Saturday, March 15, 2014

Louisville Council Votes to Ban the Box

While Kentucky legislators compete to suggest more ridiculous and humiliating ways to punish people for paying their debt to society, civilization and humanity manages to prevail in Louisville.

Applicants for jobs with Louisville government and for many vendors who work with local government will likely no longer have to fill out applications asking if they have a criminal conviction.

After some contentious debate and eventual compromise, the Louisville Metro Council voted 26-0 Thursday night to approve the so-called ban the box ordinance, which would not allow the city and its vendors or contractors to ask about convictions on the job application.

The city already does not ask about convictions on applications. The ordinance approved Thursday, if signed by Mayor Greg Fischer, would put the practice into law. Fischer, who had expressed concerns about some provisions that later were addressed in amendments, commended the council for the bipartisan passage of the “compassionate legislation.”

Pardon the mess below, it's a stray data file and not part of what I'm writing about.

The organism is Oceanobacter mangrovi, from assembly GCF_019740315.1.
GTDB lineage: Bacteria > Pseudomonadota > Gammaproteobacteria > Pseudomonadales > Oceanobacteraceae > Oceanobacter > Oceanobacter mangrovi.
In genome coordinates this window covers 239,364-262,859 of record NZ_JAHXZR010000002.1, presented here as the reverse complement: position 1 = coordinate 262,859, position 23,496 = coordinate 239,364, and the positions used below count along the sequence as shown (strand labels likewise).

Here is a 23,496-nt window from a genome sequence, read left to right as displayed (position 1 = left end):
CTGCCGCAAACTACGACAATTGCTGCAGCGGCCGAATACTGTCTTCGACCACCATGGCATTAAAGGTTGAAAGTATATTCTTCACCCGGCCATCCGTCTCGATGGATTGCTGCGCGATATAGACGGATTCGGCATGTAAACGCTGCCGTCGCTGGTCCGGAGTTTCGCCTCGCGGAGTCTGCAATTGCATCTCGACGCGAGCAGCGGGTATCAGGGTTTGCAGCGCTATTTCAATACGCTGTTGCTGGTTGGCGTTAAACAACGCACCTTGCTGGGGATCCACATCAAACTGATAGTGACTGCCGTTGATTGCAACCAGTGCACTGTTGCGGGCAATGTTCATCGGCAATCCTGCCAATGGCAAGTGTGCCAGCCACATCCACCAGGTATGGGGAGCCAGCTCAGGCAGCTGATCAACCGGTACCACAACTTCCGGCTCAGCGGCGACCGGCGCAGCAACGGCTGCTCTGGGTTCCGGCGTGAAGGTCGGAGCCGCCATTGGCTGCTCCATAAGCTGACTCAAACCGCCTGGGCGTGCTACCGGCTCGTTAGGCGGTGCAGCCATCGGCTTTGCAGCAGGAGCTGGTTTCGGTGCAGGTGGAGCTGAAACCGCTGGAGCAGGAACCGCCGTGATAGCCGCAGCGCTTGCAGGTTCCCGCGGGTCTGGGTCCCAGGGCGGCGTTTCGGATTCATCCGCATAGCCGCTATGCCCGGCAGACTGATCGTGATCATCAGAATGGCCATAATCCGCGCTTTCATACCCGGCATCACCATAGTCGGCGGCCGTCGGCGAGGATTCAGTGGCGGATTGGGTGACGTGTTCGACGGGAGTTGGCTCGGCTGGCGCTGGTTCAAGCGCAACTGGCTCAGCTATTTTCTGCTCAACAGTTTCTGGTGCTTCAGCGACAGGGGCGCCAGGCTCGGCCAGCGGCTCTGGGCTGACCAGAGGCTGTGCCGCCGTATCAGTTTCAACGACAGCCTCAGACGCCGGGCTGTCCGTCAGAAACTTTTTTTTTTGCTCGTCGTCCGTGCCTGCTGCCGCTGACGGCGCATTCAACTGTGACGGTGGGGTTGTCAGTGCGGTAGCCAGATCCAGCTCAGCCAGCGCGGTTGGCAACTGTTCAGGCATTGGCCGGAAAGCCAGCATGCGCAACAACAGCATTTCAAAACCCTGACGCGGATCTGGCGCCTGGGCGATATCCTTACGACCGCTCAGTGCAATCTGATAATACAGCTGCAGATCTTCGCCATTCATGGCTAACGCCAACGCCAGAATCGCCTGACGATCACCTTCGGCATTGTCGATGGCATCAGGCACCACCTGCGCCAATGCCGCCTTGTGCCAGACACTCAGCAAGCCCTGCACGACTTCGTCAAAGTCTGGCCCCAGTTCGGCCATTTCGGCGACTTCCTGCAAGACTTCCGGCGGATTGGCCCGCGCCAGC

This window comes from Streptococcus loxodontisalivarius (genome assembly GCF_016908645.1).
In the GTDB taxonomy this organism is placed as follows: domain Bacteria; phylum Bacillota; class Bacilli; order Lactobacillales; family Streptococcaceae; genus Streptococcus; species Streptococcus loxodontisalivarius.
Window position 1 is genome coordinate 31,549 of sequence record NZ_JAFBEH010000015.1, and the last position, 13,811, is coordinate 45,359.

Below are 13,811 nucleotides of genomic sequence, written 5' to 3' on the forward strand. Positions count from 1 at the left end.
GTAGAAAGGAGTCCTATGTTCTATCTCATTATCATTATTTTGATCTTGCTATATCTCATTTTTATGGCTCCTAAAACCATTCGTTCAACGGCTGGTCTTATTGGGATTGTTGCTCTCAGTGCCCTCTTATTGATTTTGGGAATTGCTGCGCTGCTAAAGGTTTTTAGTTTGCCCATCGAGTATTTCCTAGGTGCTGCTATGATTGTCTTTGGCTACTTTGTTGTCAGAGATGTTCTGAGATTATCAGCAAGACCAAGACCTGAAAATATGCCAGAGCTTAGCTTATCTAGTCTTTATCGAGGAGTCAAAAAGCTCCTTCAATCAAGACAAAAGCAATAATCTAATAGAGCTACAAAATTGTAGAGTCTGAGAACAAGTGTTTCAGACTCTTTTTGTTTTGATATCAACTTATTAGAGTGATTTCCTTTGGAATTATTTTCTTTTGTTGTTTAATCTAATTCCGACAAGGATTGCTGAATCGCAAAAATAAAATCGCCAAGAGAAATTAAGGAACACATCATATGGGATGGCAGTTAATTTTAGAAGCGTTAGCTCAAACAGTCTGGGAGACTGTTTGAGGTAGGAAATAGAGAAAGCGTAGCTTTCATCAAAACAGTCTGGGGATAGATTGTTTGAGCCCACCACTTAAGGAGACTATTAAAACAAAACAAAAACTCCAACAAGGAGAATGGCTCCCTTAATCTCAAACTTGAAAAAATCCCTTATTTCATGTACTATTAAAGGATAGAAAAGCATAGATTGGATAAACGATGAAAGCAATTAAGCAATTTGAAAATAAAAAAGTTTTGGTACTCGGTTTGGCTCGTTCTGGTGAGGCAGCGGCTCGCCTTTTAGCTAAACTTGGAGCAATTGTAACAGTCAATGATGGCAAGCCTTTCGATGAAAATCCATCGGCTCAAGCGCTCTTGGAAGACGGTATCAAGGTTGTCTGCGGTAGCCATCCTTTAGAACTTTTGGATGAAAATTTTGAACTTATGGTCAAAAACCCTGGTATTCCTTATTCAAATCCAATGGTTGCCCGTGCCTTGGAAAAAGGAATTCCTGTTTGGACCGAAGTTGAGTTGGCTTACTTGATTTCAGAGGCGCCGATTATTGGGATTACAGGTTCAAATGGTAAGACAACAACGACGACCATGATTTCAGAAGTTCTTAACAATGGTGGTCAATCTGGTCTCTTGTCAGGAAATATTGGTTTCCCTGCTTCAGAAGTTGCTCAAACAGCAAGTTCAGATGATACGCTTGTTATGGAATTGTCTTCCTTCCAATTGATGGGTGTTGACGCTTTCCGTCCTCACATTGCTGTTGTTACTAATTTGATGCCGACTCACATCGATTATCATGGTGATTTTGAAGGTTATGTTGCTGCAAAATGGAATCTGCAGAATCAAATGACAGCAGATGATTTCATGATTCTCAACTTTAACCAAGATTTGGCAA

Supporters argue that removing the box from applications would give convicts an opportunity to get their foot in the door and have a chance to compete for a job that would help them reintegrate into society. They believe the move is crucial in Louisville with about 160,000 people in the metro area with a criminal record.

“You can’t have a quality of life without a job,” said Carolyn VanZant of Kentuckians For The Commonwealth. She joined several organizations that participated in a rally outside city hall before the vote.
Fischer and council Republicans had expressed concerns about extending the ban to vendors, arguing implementation would be difficult with 26,000 vendors of all sizes. Republicans also disagreed with Louisville dictating policy to businesses.
You know what, Greg Fischer?  The only reason the rest of us in the Commonwealth tolerate Louisville at all is because it is an island of civilization and reason in a red-state hellhole. Don't fuck that up by vetoing this bill.

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